A horrible legal precedent may have been established in a Chicago courtroom on March 8, 2004, in the case of Canty (N5323K)/Walker (N2071L) vs. Segal (N305MM), in which the defendant, a general aviation pilot dealing with a landing gear problem, was found to have been negligent for allegedly monopolizing the Meigs Field tower frequency and distracting two pilots from their see-and-avoid responsibilities. Walker, the pilot of a Beechcraft A-36, along with two passengers, and Canty, the pilot of a Cessna C-172 with three souls on board, collided in midair on July 19,1997, killing all.

Because I am a licensed general aviation pilot, as well as an aviation insurance adjuster and investigator, I was retained by the insurer of the defendant, Marshall Segal, to be present in the courtroom and observe the progress of the jury trial. My assigned task was to assist defense counsel in pilot and aviation issues and to try to put myself in the non-aviation jurors' seats and report each day what I, as the unofficial 13th juror, saw and heard. I had not realized before what a difficult assignment this was going to be, not only because of the long days in court coupled with late nights of writing reports. The most difficult thing was sitting quietly in the courtroom when I wanted to jump up and scream, "That's a misrepresentation," or, "That's not true," when testimony was contrary to the facts or my aviation training.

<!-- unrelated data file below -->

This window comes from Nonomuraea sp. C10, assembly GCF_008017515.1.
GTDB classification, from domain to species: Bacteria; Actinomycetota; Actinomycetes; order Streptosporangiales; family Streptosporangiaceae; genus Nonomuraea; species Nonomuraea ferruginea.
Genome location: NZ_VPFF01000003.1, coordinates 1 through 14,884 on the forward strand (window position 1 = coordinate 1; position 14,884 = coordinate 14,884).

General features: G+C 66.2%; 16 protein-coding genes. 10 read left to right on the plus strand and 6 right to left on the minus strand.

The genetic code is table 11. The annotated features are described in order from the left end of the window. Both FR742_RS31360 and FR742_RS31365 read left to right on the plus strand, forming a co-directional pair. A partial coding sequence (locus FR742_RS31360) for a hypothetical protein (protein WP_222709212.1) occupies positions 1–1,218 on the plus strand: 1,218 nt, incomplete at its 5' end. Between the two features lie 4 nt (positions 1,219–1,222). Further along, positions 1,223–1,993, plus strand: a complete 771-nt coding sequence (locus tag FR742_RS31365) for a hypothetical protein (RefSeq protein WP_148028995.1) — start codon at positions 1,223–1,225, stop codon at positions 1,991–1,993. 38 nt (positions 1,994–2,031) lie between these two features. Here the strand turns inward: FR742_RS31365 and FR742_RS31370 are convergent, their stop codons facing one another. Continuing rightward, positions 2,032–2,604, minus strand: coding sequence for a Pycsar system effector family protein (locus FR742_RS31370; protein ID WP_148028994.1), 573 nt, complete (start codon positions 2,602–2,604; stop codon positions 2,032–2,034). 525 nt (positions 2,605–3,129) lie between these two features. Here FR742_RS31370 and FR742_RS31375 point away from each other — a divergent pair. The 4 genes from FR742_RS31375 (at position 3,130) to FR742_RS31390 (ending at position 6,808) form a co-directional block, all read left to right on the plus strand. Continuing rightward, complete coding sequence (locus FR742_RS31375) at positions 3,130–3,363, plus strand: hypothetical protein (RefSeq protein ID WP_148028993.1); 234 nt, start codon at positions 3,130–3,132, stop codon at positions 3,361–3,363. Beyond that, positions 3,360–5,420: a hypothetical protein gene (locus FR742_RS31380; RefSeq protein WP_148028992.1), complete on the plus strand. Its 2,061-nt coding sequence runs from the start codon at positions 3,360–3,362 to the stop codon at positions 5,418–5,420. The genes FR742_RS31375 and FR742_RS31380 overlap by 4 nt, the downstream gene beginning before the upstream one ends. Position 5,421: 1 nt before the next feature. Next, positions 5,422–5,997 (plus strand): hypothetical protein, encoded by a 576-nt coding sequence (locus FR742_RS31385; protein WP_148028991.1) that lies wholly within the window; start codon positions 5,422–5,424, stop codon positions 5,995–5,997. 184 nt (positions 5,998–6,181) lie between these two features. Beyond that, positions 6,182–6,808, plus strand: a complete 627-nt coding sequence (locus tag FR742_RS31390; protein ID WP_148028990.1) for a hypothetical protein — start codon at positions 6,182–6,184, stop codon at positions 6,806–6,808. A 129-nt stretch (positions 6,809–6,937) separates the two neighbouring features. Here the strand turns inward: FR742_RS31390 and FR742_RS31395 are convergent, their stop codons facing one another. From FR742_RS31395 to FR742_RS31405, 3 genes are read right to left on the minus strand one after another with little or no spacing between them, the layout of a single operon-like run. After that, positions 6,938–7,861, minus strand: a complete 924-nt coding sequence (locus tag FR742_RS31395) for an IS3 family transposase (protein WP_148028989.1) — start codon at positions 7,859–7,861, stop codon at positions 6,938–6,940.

Segal had a rather gruff demeanor that came across negatively to the jury. It was alleged that he had been disruptive and had monopolized the radio while dealing with his gear difficulties. The plaintiff's counsel played recordings of Segal's radio transmissions with air traffic control during the trial, and I expected to hear him rambling on the air, the kind of pilot who is so unprofessional that he gives me fits. Such was not the case.

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